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Hi There,

I recently started a new eating regimen. Some of you may have heard of it. It's called the Specific Carbohydrate Diet. This eating regimen eliminates the ingestion of all complex carbohydrates. It also suggests the elimination of chocolate. Yikes! Let's just say there some things that I do not agree with. There is no real explanation to why we must eliminate chocolate other than just don't do it. I could see eliminating a processed chocolate bar that has sugar added to it, but my real inquiry lies in the raw or roasted cacao bean.

Do any of you more scientific molecular cacao heads know the type of carbohydrate that naturally occurs in the raw cacao bean. Is it a monosaccharide (simple) or disaccharide (complex) carbohydrate? And if so could you link me up with some data that supports this.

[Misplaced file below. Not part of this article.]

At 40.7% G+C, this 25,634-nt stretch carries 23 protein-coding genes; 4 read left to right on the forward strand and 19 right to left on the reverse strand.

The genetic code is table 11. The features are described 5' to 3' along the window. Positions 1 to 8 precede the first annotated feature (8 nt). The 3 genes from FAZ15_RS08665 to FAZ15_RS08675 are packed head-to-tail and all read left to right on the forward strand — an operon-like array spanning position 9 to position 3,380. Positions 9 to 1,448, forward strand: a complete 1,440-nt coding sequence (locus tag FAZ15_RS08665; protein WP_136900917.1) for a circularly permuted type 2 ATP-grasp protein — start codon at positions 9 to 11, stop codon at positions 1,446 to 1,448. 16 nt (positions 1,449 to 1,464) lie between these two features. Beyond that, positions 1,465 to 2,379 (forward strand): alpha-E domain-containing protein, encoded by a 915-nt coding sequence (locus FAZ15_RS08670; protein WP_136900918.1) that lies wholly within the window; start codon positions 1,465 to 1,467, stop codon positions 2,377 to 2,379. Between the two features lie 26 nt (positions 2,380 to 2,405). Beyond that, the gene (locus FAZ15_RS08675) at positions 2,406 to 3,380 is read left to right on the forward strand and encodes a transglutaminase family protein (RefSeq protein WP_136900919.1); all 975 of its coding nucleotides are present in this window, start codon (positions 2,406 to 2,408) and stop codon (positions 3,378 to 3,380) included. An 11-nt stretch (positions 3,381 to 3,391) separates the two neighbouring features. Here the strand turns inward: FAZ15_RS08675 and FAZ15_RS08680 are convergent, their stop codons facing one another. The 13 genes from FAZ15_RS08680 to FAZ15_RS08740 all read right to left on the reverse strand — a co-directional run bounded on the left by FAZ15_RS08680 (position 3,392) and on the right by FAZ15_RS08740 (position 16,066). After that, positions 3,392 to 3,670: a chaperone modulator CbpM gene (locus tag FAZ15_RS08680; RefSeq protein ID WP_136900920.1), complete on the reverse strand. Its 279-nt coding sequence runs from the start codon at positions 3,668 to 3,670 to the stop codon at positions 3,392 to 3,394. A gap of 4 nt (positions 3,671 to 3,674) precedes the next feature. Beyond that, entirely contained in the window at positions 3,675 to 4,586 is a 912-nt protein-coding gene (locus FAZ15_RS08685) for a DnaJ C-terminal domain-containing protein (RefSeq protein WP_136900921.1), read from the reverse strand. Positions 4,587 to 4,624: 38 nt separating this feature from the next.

I appreciate any insight.

Best, Jahvocado

Tags: Cacao, Carbohydrate, Compounds, Diet, Specific

Views: 1152

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Good question. It got me thinking so I looked it up. Here is a link that shows a chart of the breakdown of nutrients in chocolate: http://www.cacaoweb.net/nutrition.html
Of course, you'll have to look at the results for unsweetened chocolate. It goes on to explain that most of the carbohydrate is in the form of starch, and soluble and insoluble fibers. As fiber is a carbohydrate, it is always included in the carb. numbers. The next question is to find out the breakdown of starch (complex carbohydrates) vs. fiber in the stated 30-35% carb content.

I'll be interested to find out the answer to that as well!

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